I’d like to thank the anonymous reviewers for their thoughtful comments as well as audiences at the Classics Department Research Seminar Series (Brock University) and at the annual meeting of the Classical Association of Canada (Dalhousie University), for their feedback on early drafts of this paper.

2 The order of the speeches of Hyperides remains uncertain. See the comments on numbering in Whitehead 2000: xiii-xiv. I follow Whitehead in abbreviating the speech as Ath. and by including chapter numbers, as opposed to column numbers. Return to text

3 See Whitehead 2000: 292. Return to text

4 For recent summaries of the scholarship of the inscriptions see Kamen 2005: 26-32, Zelnick-Abramovitz 2005: 282-92 and Meyer 2010: 17-28. See also note 40 below. Return to text

5 See Todd 1990: 159, 168, 171. While the use of the Attic orators in historical studies has increased since Todd made his point, this source is still only given brief discussion in manumission studies. Return to text

6 See Todd 1990: 173. Return to text

7 See also the discussion on literary sources in Zelnick-Abramovitz 2005: 62-63, 65-67. Return to text

8 For a summary of Greek manumission practices see Fisher 1995: 67-70 and Kamen 2013: 32-33. For in-depth discussion see the comprehensive study by Calderini 1908: 91-142, as well as Gibson 1999: 30-55, Zelnick-Abramovitz 2005: 69-99 and Kamen 2005: xx-xxii, 2-55. Return to text

9 For recent discussions of Greek terminology for manumission see Kamen 2005: 2-6 and Zelnick-Abramovitz 2005: 99-126. Return to text

10 Evidence for classical Athens comes from the wills of classical philosophers recounted in Diogenes Laertius (e.g. 3.42, 5.15, 5.55, 5.73, 10.21), third century CE. Many testamentary manumissions (aside from Athens) are recorded in inscriptions. See Calderini 1908: 131-34. Return to text

11 πρᾶσις ἐπὶ λύσει is used in inscriptions to indicate land given as security for a loan and thus indicates a fictitious sale, since the land returns to the owner once the loan is paid back. See Harris 1988 and Todd 1993: 253-55. According to Zelnick-Abramovitz, there is nothing fictitious about the sale in the case of slaves (2005: 81). In contrast see Kamen, who argues that such sales were “something of a fiction: it was a means of manumission whereby a third party, ostensibly buying the slave, actually paid for the slave’s freedom” (2005: 7). Return to text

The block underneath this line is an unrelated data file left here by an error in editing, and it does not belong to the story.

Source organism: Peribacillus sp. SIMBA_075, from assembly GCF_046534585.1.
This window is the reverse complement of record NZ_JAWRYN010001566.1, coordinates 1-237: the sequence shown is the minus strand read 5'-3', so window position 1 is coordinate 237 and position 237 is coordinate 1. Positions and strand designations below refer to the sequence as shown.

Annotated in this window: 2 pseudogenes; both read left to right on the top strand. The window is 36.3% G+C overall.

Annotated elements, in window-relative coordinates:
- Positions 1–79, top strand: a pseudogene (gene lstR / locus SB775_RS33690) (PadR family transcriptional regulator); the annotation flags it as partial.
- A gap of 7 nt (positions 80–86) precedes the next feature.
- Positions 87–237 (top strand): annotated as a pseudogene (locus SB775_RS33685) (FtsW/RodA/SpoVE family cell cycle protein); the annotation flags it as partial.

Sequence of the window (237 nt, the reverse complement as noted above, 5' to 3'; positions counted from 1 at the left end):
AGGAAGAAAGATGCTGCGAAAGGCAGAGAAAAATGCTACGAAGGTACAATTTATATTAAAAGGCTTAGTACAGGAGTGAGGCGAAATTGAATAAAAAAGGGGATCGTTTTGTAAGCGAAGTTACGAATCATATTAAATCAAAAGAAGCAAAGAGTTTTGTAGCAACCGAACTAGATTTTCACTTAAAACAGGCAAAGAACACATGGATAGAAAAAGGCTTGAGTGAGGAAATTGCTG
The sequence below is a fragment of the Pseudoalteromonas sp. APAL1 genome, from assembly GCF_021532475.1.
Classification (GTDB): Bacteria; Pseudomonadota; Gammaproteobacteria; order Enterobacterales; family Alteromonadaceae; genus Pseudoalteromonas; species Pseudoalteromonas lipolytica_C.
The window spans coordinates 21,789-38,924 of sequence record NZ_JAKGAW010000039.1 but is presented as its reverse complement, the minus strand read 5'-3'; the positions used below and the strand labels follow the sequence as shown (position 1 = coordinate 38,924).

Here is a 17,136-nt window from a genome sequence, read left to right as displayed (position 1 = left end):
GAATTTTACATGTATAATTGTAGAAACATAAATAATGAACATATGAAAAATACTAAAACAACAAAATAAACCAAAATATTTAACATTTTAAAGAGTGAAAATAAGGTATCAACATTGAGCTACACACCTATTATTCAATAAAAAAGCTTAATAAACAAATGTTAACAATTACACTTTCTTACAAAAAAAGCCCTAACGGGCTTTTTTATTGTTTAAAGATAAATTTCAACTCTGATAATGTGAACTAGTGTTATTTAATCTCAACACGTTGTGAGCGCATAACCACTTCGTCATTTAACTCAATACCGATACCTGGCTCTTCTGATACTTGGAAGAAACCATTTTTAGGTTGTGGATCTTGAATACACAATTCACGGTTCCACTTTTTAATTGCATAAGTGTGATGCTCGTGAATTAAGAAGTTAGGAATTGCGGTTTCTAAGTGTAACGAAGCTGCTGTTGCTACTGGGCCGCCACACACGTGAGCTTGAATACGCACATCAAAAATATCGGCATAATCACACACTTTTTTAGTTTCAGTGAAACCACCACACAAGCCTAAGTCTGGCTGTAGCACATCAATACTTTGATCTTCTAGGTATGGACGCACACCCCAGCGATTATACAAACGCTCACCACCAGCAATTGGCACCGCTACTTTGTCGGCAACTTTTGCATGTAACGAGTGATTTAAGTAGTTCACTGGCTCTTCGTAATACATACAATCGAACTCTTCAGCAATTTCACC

12 See Foucart 1896: 22 and Kamen 2005: 9. Return to text

13 One exception may be Aesop (Vita Aesopi G 90 Perry). See Zelnick-Abramovitz (2005: 82). Return to text

14 See also Athenaeus 13.590d. Return to text

15 Unlike the earlier examples, Antigone is in fact directly named a πορνοβοσκοῦσα (female sex trafficker) (Ath. 3). The only other instance of this term in classical texts is Ar. Pax 849. Return to text

16 See Whitehead 2000: 288-9. Cf. Ath. 7 and 24. Return to text

17 See Kapparis 1999: 261. Return to text

18 Harrison argues that the trial of Neaira does not illuminate Athenian practices with regard to manumission, but does acknowledge that Neaira’s status as freed was recognized in Athens (1968: 183). See also Zelnick-Abramovitz 2005: 66 who poses the question as to whether this account is more about practices in Corinth or Athens. Apollodoros, however, gets quite detailed for his Athenian audience and assumes his audience will be familiar with the practices he is talking about. In addition, much of the narrative relates to Neaira’s status in Athens and for this reason her status post-manumission must be accurate for Athens. Return to text

19 On the uncertainty of the status of Neaira see Hunter 1994: 113, Foxhall 1996: 151 and Glazebrook 2005 and 2006. Return to text

20 On παιδίσκαι see Glazebrook 2011: 41, 49-50. Return to text

21 See Kamen 2005: 7-8, 2013: 32-33 and Kapparis 1999: 232-33. Return to text

22 2005: 82, 221, 294-95. Return to text

23 See Zelnick-Abramovitz 2005: 220; Tucker 1982: 225-36, esp. 227-8; Finley 1985 (Orig. 1951): 100-106; Cohen 1992: 207-15. Return to text

24 See Finley 1985 (Orig. 1951): 105. Return to text

25 1999: 231-32. Return to text

26 Zelnick-Abramovitz 2005: 108. She also suggests here that Nikarete has a close connection with her past master, but puts her master in Elis. There is no reason, however, for Charisios not to live in Corinth. In fact the text states that Nikarete is the wife of his cook, Hippias ([Dem.] 59.19), and this fact makes more sense if Charisios has a residence in Corinth. On ἀπελεύθεροι in general see 107-20. Return to text

27 There is much debate surrounding the Greek terms for ex-slaves: ἀπελεύθερος and ἐξελεύθερος. Zelnick-Abramovitz argues that the terms indicate that the slave will never be fully integrated into the community in which she lived as a slave (2010: 102). Scholars also suggest a distinction between ἀπελεύθερος and ἐξελεύθερος, but what such a distinction entailed is hard to pin point. A. R. W. Harrison argues that ἐξελεύθερος refers to an ex-slave who was at one point free, but enslaved through debt-bondage, for example, or capture by war. Zelnick-Abramovitz argues that the ἀπελεύθερος is closer to slavery because of the obligations of the freed slave to the ex-master, whereas the ἐξελεύθερος has less obligations to an ex-master and thus is closer to the free person (2005: 106). Her argument is based on the evidence of Pollux, who comments that at Athens there were different laws for ἀπελεύθεροι versus ἐξελεύθεροι (3.83). Zelnick-Abramovitz concludes that if such a distinction existed, it is highly significant and would suggest sub-categories among the freed with each category possessing different rights and obligations. She even goes so far as to suggest that the ἐξελεύθεροι for example may be closer to citizen rather than metic status (2005: 104). Dimopoulou-Piliouni also argues for a distinction between the two (2011: 36-38). For a critique see Meyer 2010: 55 n. 154. Kamen accepts two categories of freed slaves – those conditionally freed and those unconditionally free – but does not associate these statuses with ἀπελεύθερος and ἐξελεύθερος (2013: 33-54). Return to text